14. dxe5 Nc5 15. Qc3 {when Black's two bishops are not enough compensation for
the pawn minus.}) 13. Nxd4 ({On} 13. Ng3 {Black is well placed after} Nc5 14.
Qc2 (14. Qa3 $5 Ne6 15. c5 O-O {planning ...g7-g6 and ...Qf6 would appear to
give White too little for the pawn.}) 14... g6 15. Ne2 Qf6 16. Nexd4 O-O 17.
Rad1 Bg4 {and ....Rad8=}) ({Euwe thought} 13. Bc2 O-O 14. Qd3 {"worth
considering" but} g6 15. Nxd4 Nc5 16. Qc3 Re8 17. Rad1 Nxe4 18. Rxe4 Qf6 19. c5
Qg5 {is satisfactory for Black.}) 13... O-O 14. Bc2 Nf6 ({Black is solid but
unneccessarily passive after} 14... Nc5 15. Qc3 Nxe4 16. Rxe4 Qc7) 15. Rad1 {
Diagram [#]} g6 ({Only not the careless} 15... Rd8 $2 {because of} 16. Nxc6
bxc6 17. Nxf6+ gxf6 (17... Bxf6 18. Rxd8+ Bxd8 19. Re8#) 18. Rxd8+ Bxd8 19.
Re8+ Kg7 20. Rxd8 $18) 16. Nxf6+ $2 ({Releasing the tension too early, as Euwe
points out. More promising is} 16. Qc3 {though Kasparov's suggestion} Bg4 17.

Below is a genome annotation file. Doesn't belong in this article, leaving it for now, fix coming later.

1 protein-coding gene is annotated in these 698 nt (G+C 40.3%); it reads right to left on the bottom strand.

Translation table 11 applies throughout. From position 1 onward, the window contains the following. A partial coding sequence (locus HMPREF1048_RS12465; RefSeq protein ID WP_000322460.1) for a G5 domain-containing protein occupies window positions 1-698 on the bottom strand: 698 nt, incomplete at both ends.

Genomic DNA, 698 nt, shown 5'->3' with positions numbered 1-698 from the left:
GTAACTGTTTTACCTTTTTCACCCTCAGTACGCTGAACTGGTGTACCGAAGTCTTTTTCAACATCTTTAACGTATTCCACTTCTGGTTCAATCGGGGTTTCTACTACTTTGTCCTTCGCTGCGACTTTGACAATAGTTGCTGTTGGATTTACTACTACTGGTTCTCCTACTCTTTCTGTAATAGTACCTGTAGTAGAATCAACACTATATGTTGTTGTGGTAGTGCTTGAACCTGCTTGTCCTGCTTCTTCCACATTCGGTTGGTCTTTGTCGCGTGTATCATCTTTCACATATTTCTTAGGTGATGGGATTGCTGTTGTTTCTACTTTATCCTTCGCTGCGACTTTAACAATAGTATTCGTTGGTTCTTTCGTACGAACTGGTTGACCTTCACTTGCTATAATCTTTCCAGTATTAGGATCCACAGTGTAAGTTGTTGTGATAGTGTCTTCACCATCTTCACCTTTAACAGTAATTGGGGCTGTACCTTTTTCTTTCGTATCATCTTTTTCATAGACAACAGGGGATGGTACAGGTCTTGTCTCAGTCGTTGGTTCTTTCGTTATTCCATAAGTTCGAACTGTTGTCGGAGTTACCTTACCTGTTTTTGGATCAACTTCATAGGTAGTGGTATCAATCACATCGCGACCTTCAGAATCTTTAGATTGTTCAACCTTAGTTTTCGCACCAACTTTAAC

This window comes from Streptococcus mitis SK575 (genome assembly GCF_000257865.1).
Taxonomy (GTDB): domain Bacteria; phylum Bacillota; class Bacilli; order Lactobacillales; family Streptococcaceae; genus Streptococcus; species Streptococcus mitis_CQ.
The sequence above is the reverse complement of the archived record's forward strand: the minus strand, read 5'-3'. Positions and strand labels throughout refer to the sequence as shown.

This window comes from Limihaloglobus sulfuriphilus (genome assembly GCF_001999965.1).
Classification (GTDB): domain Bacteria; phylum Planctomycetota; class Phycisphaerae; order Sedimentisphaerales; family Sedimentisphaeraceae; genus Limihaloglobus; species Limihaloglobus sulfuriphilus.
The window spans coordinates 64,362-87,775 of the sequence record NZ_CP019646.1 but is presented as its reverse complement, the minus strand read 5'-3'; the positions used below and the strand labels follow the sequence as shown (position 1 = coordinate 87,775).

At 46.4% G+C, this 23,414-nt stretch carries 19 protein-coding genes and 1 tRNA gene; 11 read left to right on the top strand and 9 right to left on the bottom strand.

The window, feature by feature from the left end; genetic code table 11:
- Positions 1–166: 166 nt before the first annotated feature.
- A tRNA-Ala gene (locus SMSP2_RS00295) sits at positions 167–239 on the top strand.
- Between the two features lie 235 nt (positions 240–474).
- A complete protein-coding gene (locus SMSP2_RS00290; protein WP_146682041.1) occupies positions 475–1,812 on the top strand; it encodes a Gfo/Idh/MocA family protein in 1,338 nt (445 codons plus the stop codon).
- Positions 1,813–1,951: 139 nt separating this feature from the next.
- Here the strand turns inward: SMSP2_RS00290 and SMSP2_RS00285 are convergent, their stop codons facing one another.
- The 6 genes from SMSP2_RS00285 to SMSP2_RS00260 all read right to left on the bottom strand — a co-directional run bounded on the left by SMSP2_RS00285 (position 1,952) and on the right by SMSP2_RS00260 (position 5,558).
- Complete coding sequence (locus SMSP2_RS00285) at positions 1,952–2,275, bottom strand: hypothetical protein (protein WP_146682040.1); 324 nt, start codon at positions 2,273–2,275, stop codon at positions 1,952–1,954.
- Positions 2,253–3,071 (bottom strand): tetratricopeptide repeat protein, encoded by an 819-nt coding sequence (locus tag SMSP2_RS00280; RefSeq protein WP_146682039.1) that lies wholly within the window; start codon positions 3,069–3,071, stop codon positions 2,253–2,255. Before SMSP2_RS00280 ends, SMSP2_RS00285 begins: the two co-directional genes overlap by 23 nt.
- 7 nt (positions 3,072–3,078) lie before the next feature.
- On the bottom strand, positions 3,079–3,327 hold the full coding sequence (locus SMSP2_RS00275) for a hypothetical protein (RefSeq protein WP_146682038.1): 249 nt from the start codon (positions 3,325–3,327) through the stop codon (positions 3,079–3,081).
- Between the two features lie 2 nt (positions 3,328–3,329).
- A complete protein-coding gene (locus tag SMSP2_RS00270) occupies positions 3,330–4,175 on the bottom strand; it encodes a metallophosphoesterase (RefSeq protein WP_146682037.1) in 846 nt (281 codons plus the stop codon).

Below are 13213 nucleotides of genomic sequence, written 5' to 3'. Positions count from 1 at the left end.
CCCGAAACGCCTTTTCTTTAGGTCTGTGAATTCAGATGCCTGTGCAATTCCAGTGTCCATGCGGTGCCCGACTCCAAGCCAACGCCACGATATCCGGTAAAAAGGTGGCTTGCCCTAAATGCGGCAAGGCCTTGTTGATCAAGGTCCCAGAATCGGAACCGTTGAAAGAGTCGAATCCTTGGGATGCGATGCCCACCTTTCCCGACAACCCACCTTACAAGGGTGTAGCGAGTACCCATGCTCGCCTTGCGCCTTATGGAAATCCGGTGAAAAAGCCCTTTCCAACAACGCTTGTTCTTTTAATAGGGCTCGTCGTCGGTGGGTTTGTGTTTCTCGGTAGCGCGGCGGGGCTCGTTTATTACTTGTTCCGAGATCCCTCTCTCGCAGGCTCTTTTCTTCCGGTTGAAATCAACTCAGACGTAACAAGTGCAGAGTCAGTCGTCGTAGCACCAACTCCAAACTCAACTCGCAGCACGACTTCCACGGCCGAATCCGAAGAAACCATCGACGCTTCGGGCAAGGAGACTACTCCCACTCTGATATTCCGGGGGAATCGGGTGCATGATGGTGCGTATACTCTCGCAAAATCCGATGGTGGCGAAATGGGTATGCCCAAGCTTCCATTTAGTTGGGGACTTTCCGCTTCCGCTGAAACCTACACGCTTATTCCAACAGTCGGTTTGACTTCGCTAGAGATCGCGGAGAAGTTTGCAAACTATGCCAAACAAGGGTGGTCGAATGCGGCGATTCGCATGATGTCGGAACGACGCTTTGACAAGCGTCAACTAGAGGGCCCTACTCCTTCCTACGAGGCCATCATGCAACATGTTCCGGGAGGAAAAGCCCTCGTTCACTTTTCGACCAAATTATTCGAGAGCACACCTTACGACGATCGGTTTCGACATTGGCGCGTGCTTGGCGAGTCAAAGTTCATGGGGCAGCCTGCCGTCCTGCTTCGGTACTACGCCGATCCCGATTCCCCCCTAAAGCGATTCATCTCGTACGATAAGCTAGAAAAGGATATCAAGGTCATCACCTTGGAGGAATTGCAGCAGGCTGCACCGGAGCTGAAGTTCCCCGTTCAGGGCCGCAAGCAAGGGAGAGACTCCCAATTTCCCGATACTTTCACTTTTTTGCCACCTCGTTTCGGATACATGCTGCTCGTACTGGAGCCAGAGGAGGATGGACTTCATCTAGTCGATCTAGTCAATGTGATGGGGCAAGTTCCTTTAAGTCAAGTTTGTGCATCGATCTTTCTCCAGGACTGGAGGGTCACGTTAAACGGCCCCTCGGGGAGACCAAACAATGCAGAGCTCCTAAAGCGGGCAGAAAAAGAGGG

f3 Bc8 $1 18. Nf2 Rd8 19. g3 Qc7 $11 {looks decent enough for Black. Euwe
gives}) (16. Qc3 Nxe4 17. Rxe4 Qc7 18. Qe3 Bg4 19. f4 Bf6 20. f5 {Diagram [#]}
g5 21. h4 {"with a strong attack".}) ({But not} 16. Qc3 Rd8 $2 17. Nxc6 bxc6
18. Nxf6+ Qxf6 19. Qxf6 Bxf6 20. Rxd8+ Bxd8 21. Re8+ Kh7 22. Rxd8 {with an
extra pawn. (Based on Euwe's analysis in the tournament book.)}) 16... Bxf6
17. Re4 Qc7 18. Qe3 Kg7 {Diagram [#]} 19. h4 $2 {White tries to press the
attack before Black can finish developing and deploy his bishops, bu, as Fine
points out, the move only weakens his pawns, a fact that will prove decisive
later. He suggests instead b2-b3 and h2-h3.} h5 {Already fixing the weakness
at h4.} 20. Rf4 (20. Rf4 -- {Threatening} 21. Rxf6 Kxf6 22. Qc3 Ke7 23. Re1+
Be6 24. Bxg6 {but in view of his opponent's reply, he might do better to play